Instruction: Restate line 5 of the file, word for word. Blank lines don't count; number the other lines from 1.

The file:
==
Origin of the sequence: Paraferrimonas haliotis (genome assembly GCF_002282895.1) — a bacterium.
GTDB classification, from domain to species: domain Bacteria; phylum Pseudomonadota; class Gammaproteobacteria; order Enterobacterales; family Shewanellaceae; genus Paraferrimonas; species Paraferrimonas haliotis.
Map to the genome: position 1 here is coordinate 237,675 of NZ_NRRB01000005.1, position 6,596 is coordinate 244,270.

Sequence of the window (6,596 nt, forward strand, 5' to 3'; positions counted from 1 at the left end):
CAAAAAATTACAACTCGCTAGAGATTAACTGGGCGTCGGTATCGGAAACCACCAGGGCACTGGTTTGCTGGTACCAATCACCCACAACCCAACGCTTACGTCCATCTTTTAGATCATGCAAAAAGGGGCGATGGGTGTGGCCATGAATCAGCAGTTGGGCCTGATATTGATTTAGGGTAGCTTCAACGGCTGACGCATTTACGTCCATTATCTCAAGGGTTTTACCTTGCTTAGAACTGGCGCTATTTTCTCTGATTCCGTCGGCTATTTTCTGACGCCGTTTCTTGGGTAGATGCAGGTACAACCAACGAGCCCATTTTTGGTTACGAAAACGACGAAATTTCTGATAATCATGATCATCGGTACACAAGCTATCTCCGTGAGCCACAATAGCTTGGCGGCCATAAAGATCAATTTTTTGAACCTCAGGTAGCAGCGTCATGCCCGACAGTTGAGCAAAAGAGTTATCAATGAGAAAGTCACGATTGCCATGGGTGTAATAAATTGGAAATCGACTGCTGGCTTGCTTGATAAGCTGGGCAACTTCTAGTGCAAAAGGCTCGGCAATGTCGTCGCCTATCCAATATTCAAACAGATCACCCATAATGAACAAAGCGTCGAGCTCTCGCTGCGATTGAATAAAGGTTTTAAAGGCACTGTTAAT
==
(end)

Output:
CAAAAAATTACAACTCGCTAGAGATTAACTGGGCGTCGGTATCGGAAACCACCAGGGCACTGGTTTGCTGGTACCAATCACCCACAACCCAACGCTTACGTCCATCTTTTAGATCATGCAAAAAGGGGCGATGGGTGTGGCCATGAATCAGCAGTTGGGCCTGATATTGATTTAGGGTAGCTTCAACGGCTGACGCATTTACGTCCATTATCTCAAGGGTTTTACCTTGCTTAGAACTGGCGCTATTTTCTCTGATTCCGTCGGCTATTTTCTGACGCCGTTTCTTGGGTAGATGCAGGTACAACCAACGAGCCCATTTTTGGTTACGAAAACGACGAAATTTCTGATAATCATGATCATCGGTACACAAGCTATCTCCGTGAGCCACAATAGCTTGGCGGCCATAAAGATCAATTTTTTGAACCTCAGGTAGCAGCGTCATGCCCGACAGTTGAGCAAAAGAGTTATCAATGAGAAAGTCACGATTGCCATGGGTGTAATAAATTGGAAATCGACTGCTGGCTTGCTTGATAAGCTGGGCAACTTCTAGTGCAAAAGGCTCGGCAATGTCGTCGCCTATCCAATATTCAAACAGATCACCCATAATGAACAAAGCGTCGAGCTCTCGCTGCGATTGAATAAAGGTTTTAAAGGCACTGTTAAT